Reference : Orderly process of sequential cytokine stimulation is required for activation and maxima...
Scientific journals : Article
Human health sciences : Hematology
http://hdl.handle.net/2268/101889
Orderly process of sequential cytokine stimulation is required for activation and maximal proliferation of primitive human bone marrow CD34+ hematopoietic progenitor cells residing in G0.
English
Ladd, A. C. [> > > >]
Pyatt, R. [> > > >]
GOTHOT, André mailto [Centre Hospitalier Universitaire de Liège - CHU > > Hématologie biologique et immuno hématologie >]
Rice, S. [> > > >]
McMahel, J. [> > > >]
Traycoff, C. M. [> > > >]
Srour, E. F. [ > > ]
1997
Blood
American Society of Hematology
90
2
658-68
Yes (verified by ORBi)
International
0006-4971
1528-0020
Washington
DC
[en] Adult ; Antigens, CD34/analysis ; Bone Marrow Cells ; Cell Cycle/drug effects ; Cell Division/drug effects ; Cells, Cultured ; Cytokines/pharmacology ; DNA/analysis ; G0 Phase ; Hematopoietic Stem Cells/cytology/drug effects/physiology ; Humans ; Interleukin-3/pharmacology ; Interleukin-6/pharmacology ; RNA/analysis ; Stem Cell Factor/pharmacology ; Time Factors
[en] Bone marrow (BM) CD34+ cells residing in the G0 phase of cell cycle may be the most suited candidates for the examination of cell cycle activation and proliferation of primitive hematopoietic progenitor cells (HPCs). We designed a double simultaneous labeling technique using both DNA and RNA staining with Hoechst 33342 and Pyronin Y, respectively, to isolate CD34+ cells residing in G0(G0CD34+). Using long-term BM cultures and limiting dilution analysis, G0CD34+ cells were found to be enriched for primitive HPCs. In vitro proliferation of G0CD34+ cells in response to sequential cytokine stimulation was examined in a two-step assay. In the first step, cells received a primary stimulation consisting of either stem cell factor (SCF), Flt3-ligand (FL), interleukin-3 (IL-3), or IL-6 for 7 days. In the second step, cells from each group were washed and split into four or more groups, each of which was cultured again for another week with one of the four primary cytokines individually, or in combination. Tracking of progeny cells was accomplished by staining cells with PKH2 on day 0 and with PKH26 on day 7. Overall examination of proliferation patterns over 2 weeks showed that cells could progress into four phases of proliferation. Phase I contained cytokine nonresponsive cells that failed to proliferate. Phase II contained cells dividing up to three times within the first 7 days. Phases III and IV consisted of cells dividing up to five divisions and greater than six divisions, respectively, by the end of the 14-day period. Regardless of the cytokine used for primary stimulation, G0CD34+ cells moved only to phase II by day 7, whereas a substantial percentage of cells incubated with SCF or FL remained in phase I. Cells cultured in SCF or FL for the entire 14-day period did not progress beyond phase III but proliferated into phase IV (with <20% of cells remaining in phases I and II) if IL-3, but not IL-6, was substituted for either cytokine on day 7. G0CD34+ cells incubated with IL-3 for 14 days proliferated the most and progressed into phase IV; however, when SCF was substituted on day 7, cells failed to proliferate into phase IV. Most intriguing was a group of cells, many of which were CD34+, detected in cultures initially stimulated with IL-3, which remained as a distinct population, mostly in G0/G1, unable to progress out of phase II regardless of the nature of the second stimulus received on day 7. A small percentage of these cells expressed cyclin E, suggesting that their proliferation arrest may have been mediated by a cyclin-related disruption in cell cycle. These results suggest that a programmed response to sequential cytokine stimulation may be part of a control mechanism required for maintenance of proliferation of primitive HPCs and that unscheduled stimulation of CD34+ cells residing in G0 may result in disruption of cell-cycle regulation.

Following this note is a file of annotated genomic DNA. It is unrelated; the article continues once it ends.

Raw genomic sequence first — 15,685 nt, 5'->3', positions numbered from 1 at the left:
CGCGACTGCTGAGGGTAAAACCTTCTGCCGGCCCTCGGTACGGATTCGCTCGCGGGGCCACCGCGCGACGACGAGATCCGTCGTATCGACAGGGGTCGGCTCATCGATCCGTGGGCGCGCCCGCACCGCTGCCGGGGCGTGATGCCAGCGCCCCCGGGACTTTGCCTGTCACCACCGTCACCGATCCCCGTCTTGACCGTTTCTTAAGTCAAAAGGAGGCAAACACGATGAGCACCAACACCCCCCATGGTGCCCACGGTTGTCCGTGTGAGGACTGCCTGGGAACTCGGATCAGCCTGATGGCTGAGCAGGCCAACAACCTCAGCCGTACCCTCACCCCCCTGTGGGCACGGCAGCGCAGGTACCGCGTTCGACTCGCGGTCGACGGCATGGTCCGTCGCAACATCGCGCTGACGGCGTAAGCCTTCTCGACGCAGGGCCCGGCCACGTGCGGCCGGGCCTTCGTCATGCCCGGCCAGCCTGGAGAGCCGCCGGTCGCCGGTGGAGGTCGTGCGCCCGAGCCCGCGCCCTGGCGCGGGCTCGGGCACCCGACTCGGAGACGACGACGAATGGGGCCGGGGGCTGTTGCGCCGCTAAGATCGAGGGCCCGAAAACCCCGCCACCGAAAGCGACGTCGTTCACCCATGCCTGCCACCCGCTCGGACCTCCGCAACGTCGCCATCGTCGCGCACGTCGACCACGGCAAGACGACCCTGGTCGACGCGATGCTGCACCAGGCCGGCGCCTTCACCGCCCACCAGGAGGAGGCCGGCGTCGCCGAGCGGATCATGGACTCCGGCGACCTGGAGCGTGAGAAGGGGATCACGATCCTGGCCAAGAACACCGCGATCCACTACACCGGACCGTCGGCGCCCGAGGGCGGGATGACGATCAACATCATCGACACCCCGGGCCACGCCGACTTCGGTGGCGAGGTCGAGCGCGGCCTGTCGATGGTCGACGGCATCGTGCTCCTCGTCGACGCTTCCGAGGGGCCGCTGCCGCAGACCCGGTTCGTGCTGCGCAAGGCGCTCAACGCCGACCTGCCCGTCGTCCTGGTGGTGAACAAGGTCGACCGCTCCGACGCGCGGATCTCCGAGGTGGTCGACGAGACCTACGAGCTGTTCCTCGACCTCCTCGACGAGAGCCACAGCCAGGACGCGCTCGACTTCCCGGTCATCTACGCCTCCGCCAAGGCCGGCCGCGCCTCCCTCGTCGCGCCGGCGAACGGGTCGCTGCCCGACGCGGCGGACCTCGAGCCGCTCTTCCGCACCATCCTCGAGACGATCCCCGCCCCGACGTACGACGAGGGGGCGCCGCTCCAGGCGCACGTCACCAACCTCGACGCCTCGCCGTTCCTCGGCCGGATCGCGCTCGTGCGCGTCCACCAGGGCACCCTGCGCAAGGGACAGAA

http://hdl.handle.net/2268/101889

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